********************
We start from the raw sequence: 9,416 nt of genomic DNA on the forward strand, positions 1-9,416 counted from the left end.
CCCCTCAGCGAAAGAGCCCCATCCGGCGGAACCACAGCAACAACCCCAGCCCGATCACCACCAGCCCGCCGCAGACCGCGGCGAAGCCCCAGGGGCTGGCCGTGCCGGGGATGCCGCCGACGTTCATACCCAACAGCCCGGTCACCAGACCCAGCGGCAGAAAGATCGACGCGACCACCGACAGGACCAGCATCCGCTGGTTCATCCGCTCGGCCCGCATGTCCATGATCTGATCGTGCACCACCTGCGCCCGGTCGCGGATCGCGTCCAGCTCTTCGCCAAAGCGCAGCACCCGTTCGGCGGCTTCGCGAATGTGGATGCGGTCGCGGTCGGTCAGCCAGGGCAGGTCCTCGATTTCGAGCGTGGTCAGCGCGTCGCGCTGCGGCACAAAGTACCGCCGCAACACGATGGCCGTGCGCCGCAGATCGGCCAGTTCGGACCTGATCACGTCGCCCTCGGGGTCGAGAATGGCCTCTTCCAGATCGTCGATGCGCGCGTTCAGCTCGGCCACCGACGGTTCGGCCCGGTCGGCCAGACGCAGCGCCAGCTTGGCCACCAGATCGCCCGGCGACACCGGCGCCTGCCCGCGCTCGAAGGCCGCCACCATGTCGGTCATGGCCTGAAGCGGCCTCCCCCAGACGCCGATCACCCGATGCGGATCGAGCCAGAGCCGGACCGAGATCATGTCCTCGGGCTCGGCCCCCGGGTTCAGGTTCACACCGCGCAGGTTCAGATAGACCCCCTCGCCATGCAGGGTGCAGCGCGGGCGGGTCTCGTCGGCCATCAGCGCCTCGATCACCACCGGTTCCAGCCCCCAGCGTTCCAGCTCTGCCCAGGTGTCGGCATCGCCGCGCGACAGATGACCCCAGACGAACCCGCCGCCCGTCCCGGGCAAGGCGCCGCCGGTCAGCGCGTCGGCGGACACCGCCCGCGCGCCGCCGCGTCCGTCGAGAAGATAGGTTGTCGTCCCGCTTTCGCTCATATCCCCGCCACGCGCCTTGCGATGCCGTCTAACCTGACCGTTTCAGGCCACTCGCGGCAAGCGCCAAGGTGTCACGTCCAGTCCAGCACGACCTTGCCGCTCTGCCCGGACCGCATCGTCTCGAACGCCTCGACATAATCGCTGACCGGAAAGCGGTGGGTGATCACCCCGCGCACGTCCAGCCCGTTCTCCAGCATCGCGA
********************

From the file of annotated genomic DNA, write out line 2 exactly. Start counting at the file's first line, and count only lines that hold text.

CCCCTCAGCGAAAGAGCCCCATCCGGCGGAACCACAGCAACAACCCCAGCCCGATCACCACCAGCCCGCCGCAGACCGCGGCGAAGCCCCAGGGGCTGGCCGTGCCGGGGATGCCGCCGACGTTCATACCCAACAGCCCGGTCACCAGACCCAGCGGCAGAAAGATCGACGCGACCACCGACAGGACCAGCATCCGCTGGTTCATCCGCTCGGCCCGCATGTCCATGATCTGATCGTGCACCACCTGCGCCCGGTCGCGGATCGCGTCCAGCTCTTCGCCAAAGCGCAGCACCCGTTCGGCGGCTTCGCGAATGTGGATGCGGTCGCGGTCGGTCAGCCAGGGCAGGTCCTCGATTTCGAGCGTGGTCAGCGCGTCGCGCTGCGGCACAAAGTACCGCCGCAACACGATGGCCGTGCGCCGCAGATCGGCCAGTTCGGACCTGATCACGTCGCCCTCGGGGTCGAGAATGGCCTCTTCCAGATCGTCGATGCGCGCGTTCAGCTCGGCCACCGACGGTTCGGCCCGGTCGGCCAGACGCAGCGCCAGCTTGGCCACCAGATCGCCCGGCGACACCGGCGCCTGCCCGCGCTCGAAGGCCGCCACCATGTCGGTCATGGCCTGAAGCGGCCTCCCCCAGACGCCGATCACCCGATGCGGATCGAGCCAGAGCCGGACCGAGATCATGTCCTCGGGCTCGGCCCCCGGGTTCAGGTTCACACCGCGCAGGTTCAGATAGACCCCCTCGCCATGCAGGGTGCAGCGCGGGCGGGTCTCGTCGGCCATCAGCGCCTCGATCACCACCGGTTCCAGCCCCCAGCGTTCCAGCTCTGCCCAGGTGTCGGCATCGCCGCGCGACAGATGACCCCAGACGAACCCGCCGCCCGTCCCGGGCAAGGCGCCGCCGGTCAGCGCGTCGGCGGACACCGCCCGCGCGCCGCCGCGTCCGTCGAGAAGATAGGTTGTCGTCCCGCTTTCGCTCATATCCCCGCCACGCGCCTTGCGATGCCGTCTAACCTGACCGTTTCAGGCCACTCGCGGCAAGCGCCAAGGTGTCACGTCCAGTCCAGCACGACCTTGCCGCTCTGCCCGGACCGCATCGTCTCGAACGCCTCGACATAATCGCTGACCGGAAAGCGGTGGGTGATCACCCCGCGCACGTCCAGCCCGTTCTCCAGCATCGCGA